446 F2d 325 United States v. Birdsong
446 F.2d 325
UNITED STATES of America, Plaintiff-Appellee,
Tyree BIRDSONG, Defendant-Appellant.
United States Court of Appeals, Fifth Circuit.
July 16, 1971.
H. L. Meredith, Jr., Greenville, Miss. (Court-appointed), for defendant-appellant.
H. M. Ray, U.S. Atty., William M. Dye, Jr., Asst. U.S. Atty., Oxford, Miss., for plaintiff-appellee.
Before O'SULLIVAN,* THORNBERRY, and DYER, Circuit Judges.
Tyree Birdsong was indicted on three counts of possessing an unregistered distillery in violation of 26 U.S.C.A. 5601 carrying on the business of a distillery without having given bond in violation of 26 U.S.C. 5601(a)(4), and possessing non-tax-paid whiskey in violation of 26 U.S.C. 5604(a)(1). He was tried before a jury, and acquitted of the first two counts, but convicted of the third, possession of non-tax-paid whiskey. On this appeal, Birdsong attacks the trial court's denial of his motion to suppress certain evidence that he contends was seized in violation of his Fourth Amendment rights. As is frequently the case in these search and seizure controversies, the facts are all-important. We therefore recite in detail the circumstances and occurrences surrounding the arrest of Tyree Birdsong and the seizure of his whiskey.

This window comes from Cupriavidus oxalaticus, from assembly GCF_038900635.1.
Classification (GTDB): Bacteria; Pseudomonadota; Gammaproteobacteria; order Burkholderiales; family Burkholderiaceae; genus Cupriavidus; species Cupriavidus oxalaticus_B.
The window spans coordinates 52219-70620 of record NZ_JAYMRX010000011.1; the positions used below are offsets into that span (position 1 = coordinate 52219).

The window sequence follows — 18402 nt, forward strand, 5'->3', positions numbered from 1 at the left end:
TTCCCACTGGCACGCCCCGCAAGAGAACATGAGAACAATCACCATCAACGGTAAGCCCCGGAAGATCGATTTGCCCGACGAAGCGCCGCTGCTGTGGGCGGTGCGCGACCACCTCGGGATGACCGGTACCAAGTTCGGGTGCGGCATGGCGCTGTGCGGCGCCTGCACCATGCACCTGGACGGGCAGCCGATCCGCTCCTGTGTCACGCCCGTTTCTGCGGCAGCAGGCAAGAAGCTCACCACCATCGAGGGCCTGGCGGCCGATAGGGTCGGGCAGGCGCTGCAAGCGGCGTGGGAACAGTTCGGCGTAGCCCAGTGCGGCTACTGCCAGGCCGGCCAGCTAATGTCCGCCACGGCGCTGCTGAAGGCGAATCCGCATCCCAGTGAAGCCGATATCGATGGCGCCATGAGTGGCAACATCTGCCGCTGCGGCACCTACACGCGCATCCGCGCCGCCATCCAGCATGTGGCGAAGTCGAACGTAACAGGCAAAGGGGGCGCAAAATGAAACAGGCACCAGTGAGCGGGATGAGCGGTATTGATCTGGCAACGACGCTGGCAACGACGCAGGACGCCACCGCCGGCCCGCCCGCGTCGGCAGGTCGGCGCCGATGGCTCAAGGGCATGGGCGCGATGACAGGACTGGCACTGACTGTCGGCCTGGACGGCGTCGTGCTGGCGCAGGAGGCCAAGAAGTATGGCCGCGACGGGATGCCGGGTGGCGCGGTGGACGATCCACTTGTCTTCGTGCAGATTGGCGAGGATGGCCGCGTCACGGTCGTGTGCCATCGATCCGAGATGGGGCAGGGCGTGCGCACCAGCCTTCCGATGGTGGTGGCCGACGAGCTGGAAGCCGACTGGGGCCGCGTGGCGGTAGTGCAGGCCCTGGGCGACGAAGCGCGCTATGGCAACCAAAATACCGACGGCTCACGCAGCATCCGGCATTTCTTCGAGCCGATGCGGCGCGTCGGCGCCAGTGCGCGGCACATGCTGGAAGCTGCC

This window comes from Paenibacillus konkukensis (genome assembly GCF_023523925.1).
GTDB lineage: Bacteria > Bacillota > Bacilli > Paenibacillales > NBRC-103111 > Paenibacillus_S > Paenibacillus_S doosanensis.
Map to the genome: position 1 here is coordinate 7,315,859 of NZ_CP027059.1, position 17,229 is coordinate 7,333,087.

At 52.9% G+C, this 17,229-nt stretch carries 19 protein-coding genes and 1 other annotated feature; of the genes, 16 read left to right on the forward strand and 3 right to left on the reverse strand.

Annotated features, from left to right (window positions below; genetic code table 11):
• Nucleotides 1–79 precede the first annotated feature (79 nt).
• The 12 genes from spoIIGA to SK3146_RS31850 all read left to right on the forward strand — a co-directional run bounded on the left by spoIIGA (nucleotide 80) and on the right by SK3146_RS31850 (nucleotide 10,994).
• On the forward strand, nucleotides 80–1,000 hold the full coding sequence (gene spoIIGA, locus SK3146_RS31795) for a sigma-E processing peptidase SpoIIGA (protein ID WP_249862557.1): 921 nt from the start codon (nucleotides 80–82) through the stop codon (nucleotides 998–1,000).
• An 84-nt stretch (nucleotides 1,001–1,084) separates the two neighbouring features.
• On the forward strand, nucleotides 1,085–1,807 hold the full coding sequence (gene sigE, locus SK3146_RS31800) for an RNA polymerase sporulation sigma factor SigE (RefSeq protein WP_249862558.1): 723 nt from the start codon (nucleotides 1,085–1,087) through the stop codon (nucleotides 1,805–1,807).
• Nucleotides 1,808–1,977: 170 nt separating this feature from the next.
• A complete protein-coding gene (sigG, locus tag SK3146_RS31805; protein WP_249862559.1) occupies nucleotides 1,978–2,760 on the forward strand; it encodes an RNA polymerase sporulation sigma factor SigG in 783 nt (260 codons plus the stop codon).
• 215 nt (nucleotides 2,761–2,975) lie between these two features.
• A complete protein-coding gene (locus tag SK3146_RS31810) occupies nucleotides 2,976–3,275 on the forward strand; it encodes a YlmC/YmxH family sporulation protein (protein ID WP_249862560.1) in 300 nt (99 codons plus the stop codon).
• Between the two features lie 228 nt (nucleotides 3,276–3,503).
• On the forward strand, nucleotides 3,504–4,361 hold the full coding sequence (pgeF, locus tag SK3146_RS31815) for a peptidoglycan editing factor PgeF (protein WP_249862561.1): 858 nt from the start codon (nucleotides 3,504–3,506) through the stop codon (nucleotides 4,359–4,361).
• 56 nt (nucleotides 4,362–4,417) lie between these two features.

Accepting as we must the credibility decisions and findings of fact of the court below, we have taken our statement of facts from the trial judge's findings announced at the conclusion of the hearing conducted on Birdsong's motion to suppress.
On July 30, 1969, two Federal agents and two State agents investigating an illegal whiskey operation went to a certain house in Sunflower County, Mississippi. On that same day, Officer Krohn had been informed by a reliable person, an informer who had previously given good information to the officers, that Tyree Birdsong, the defendant, was operating a moonshine distillery in this house, which was described to the officers as a vacant house at the dead end of a farm road south of Sunflower County, Mississippi, near the Sunflower River.
The informer told Officer Krohn that Birdsong, the defendant, was operating a still there, and he was being assisted in the operation by another man. The defendant had been known by record and reputation to the Federal officers to be an illegal whiskey operator.
It was in pursuing that information that the officers rode together in a government vehicle down a dead-end road that led only to the house in question. When they stopped at the end of the dead-end road, it was at a point approximately four steps from the back corner of a farm tenant house. There were no signs of life at the house, but the officers immediately detected a strong odor of cooking mash emanating from the premises. They also noted a barrel on the outside containing spent mash.
Almost immediately upon their arrival at the scene and upon detecting the strong odor of cooking mash, two persons, Squire Harrington and his wife, L. B. Harrington, came out the rear door, and Officer Krohn identified himself as a Federal officer, and asked these persons, Harrington and his wife, how many barrels were in the house. The question was repeated when there was no immediate answer, and at that point, Harrington and his wife, after urging from the wife, told him that it was inside, pointing inside the house and that the still in the house belonged to Tyree Birdsong.